It’s important to find out which foods can help ease a hangover and which will make your headache worse.
Had one too many drinks the night before? Here’s what to include in your diet to start feeling better.
Nothing goes with a night of heavy drinking quite like a cheeseburger or a few slices of pizza – or so you tell yourself at the time. And while some people believe eating a greasy meal can help “cure” a hangover (the idea being heavy or fatty food will slow the absorption of alcohol into your bloodstream), the reality is much more complicated.
You’ve no doubt heard about or experienced firsthand some common symptoms of a hangover, which include a throbbing head, dry mouth, and queasy stomach.
Here’s why some of these happen, according to a Rio Linda CA health coach:
- Abdominal pain, nausea, vomiting These undesirable symptoms occur because alcohol increases the production of stomach acid and delays emptying of the stomach, which irritates the lining of your stomach.
- Headaches Alcohol causes your blood vessels to expand, which can then lead to headaches.
- Dizziness, light-headed-ness, thirst Alcohol triggers increased urine production, which can then lead to dehydration.
- Fatigue, shakiness, mood problems Alcohol can cause your blood sugar to fall, which can lead to these symptoms.
While there isn’t a wealth of research on hangovers, some smaller studies have found that certain nutrients may soothe some of the symptoms you’re feeling. In fact, intoxicated participants who drank an elixir containing various plant extracts, fruits, and vitamins before falling asleep reported significantly less nausea (42 percent) and sleep disturbance (41 percent) and less intense headaches (34 percent) compared with those who did not drink the concoction.
The best remedy for a hangover is to avoid drinking too much alcohol. Excessive drinking (i.e., binge drinking or drinking too much in general) is linked to diseases such as cirrhosis, high blood pressure, and liver cancer.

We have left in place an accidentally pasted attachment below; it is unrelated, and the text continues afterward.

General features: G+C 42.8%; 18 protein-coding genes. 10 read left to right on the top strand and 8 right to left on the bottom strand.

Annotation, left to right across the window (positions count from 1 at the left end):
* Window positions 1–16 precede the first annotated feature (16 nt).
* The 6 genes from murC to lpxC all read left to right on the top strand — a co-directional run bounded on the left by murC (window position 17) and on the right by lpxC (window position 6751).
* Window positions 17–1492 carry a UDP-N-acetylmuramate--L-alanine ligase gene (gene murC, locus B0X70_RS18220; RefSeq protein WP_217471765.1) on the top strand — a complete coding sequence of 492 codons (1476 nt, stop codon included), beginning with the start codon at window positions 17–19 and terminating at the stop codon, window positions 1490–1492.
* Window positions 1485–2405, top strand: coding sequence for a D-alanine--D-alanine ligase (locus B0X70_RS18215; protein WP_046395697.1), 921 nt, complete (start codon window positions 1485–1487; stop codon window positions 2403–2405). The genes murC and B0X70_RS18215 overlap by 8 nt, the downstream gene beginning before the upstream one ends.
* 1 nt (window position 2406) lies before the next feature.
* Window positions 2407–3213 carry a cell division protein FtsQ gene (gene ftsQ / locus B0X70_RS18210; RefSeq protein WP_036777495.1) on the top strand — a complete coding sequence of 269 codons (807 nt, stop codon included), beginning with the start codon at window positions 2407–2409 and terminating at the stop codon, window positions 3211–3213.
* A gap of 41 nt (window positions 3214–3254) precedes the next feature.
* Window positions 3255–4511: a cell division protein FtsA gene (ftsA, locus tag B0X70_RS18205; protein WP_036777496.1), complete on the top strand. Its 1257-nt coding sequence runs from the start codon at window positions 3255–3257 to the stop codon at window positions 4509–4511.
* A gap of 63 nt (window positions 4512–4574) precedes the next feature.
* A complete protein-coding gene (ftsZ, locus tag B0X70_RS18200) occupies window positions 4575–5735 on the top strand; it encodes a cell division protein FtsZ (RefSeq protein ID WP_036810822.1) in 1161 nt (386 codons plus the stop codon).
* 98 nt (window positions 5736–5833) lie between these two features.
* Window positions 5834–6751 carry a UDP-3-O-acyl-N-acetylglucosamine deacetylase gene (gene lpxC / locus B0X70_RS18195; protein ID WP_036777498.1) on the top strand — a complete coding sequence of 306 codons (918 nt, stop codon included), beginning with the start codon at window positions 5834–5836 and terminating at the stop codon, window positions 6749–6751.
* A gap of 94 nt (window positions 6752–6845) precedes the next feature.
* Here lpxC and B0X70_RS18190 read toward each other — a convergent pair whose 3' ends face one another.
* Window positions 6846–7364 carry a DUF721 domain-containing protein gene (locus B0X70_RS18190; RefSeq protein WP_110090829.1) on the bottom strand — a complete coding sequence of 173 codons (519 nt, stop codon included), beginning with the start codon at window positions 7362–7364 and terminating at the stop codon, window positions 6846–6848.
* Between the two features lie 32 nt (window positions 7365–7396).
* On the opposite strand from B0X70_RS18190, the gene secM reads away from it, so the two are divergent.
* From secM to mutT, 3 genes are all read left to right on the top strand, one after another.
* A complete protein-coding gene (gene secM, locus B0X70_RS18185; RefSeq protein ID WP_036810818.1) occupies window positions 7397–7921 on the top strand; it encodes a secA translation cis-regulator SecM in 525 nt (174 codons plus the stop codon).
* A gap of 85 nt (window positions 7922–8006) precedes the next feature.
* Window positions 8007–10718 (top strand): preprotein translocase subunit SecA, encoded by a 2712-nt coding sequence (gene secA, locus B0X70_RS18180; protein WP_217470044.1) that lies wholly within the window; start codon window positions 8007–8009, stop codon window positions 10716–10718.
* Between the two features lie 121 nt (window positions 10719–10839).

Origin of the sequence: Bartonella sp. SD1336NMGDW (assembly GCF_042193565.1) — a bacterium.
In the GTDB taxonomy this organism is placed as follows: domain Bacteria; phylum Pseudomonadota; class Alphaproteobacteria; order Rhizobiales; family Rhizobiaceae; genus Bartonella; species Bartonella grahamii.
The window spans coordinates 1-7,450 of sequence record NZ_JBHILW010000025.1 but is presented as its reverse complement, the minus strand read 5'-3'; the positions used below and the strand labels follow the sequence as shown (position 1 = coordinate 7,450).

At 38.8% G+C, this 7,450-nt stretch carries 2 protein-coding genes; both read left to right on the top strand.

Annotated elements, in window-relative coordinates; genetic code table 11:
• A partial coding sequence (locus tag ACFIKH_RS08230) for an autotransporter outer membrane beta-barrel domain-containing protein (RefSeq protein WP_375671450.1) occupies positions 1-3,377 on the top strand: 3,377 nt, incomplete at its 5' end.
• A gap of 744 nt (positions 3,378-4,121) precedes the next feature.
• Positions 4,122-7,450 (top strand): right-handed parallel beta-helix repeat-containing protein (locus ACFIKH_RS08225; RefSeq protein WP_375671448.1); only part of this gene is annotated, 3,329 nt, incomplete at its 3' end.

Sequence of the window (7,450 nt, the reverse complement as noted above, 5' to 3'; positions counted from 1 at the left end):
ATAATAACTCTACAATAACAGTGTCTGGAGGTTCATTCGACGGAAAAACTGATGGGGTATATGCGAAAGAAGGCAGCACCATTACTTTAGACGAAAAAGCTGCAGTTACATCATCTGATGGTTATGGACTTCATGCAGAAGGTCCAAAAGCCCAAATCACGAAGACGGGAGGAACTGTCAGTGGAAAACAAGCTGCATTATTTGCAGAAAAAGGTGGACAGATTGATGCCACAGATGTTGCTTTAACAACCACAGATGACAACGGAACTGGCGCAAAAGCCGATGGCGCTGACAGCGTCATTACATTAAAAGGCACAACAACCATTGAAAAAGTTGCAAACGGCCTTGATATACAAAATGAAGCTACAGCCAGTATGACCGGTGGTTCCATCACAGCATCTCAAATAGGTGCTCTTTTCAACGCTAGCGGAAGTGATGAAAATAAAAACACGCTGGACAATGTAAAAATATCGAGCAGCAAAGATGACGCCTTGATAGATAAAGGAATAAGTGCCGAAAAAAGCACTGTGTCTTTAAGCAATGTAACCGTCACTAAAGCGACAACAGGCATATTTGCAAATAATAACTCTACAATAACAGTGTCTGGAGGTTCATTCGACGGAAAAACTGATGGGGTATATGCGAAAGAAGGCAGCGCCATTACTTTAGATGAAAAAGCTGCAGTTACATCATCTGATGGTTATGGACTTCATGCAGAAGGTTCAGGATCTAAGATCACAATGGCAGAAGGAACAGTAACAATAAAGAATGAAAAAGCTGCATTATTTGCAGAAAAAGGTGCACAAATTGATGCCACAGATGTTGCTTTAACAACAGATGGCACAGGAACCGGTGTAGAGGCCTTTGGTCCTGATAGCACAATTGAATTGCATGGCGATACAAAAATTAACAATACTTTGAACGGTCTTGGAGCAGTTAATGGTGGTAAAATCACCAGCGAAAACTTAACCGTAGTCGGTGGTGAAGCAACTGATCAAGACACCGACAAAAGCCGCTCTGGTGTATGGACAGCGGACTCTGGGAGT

If you’ve overindulged, here are some foods that might help ease your symptoms – and a few that may make them worse.
Best: Coconut water
Although dehydration may not play as big a role in hangovers as previously thought, according to the 2020 study, alcohol is a diuretic, which means you are probably low on fluids the morning after imbibing. “Coconut water could be beneficial if dehydration or electrolyte shifts are causing some of the hangover symptoms,” says Ginger Hultin, RDN, a spokesperson for the Academy of Nutrition and Dietetics and owner of Champagne Nutrition. Electrolytes such as potassium, which was one of the ingredients in the elixir, can help with fluid balance. Sports drinks and pickles are also good for replenishing lost electrolytes.
This natural sweetener is a pure form of a sugar called fructose. “Interestingly, there are older, small studies in the medical literature that support the effect of fructose on clearing alcohol from the bloodstream more rapidly,” says Alexander Kuo, MD, a hepatologist and the medical director of liver transplantation at Cedars-Sinai in Los Angeles. Agave and fruits such as apples and grapes are also high in fructose.
If you can stomach it, eating an egg or two may help your hangover. This breakfast staple is rich in an amino acid called L-cysteine, which may help break down acetaldehyde, a toxic by-product
of alcohol. Other foods that are rich in L-cysteine include poultry, salmon, and whole grains.
In addition to being a good source of potassium, bananas contain tons of vitamin B6, which may slash hangover symptoms in half. Bananas replenish magnesium and potassium, which are essential electrolytes depleted by heavy drinking. You can also get B6 from poultry and potatoes.
This spicy root, which was another ingredient in the study’s elixir, contains antioxidants that may help quell nausea and vomiting associated with a hangover.
Worst: More alcohol
It’s a common myth that simply drinking more booze will erase a hangover, but experts agree that it’s the worst thing you can do. “It will simply compound the problem,” says Hultin.
That cup of coffee may sound like a good idea, because alcohol is a notorious depressant and caffeine is a stimulant. But there is a potential downside. “Alcohol can cause gastroesophageal reflux, so it may be helpful to avoid foods that can further trigger heartburn, such as caffeine, acidic foods, spicy foods, and mint,” says Dr. Kuo.
Worst: Carbonated beverages
Carbonation is thought to increase the rate of absorption of alcohol in the stomach, 67 percent of a study’s 21 participants absorbed alcohol faster when it was mixed with carbonated water, compared with those who drank alcohol mixed with plain water or no water.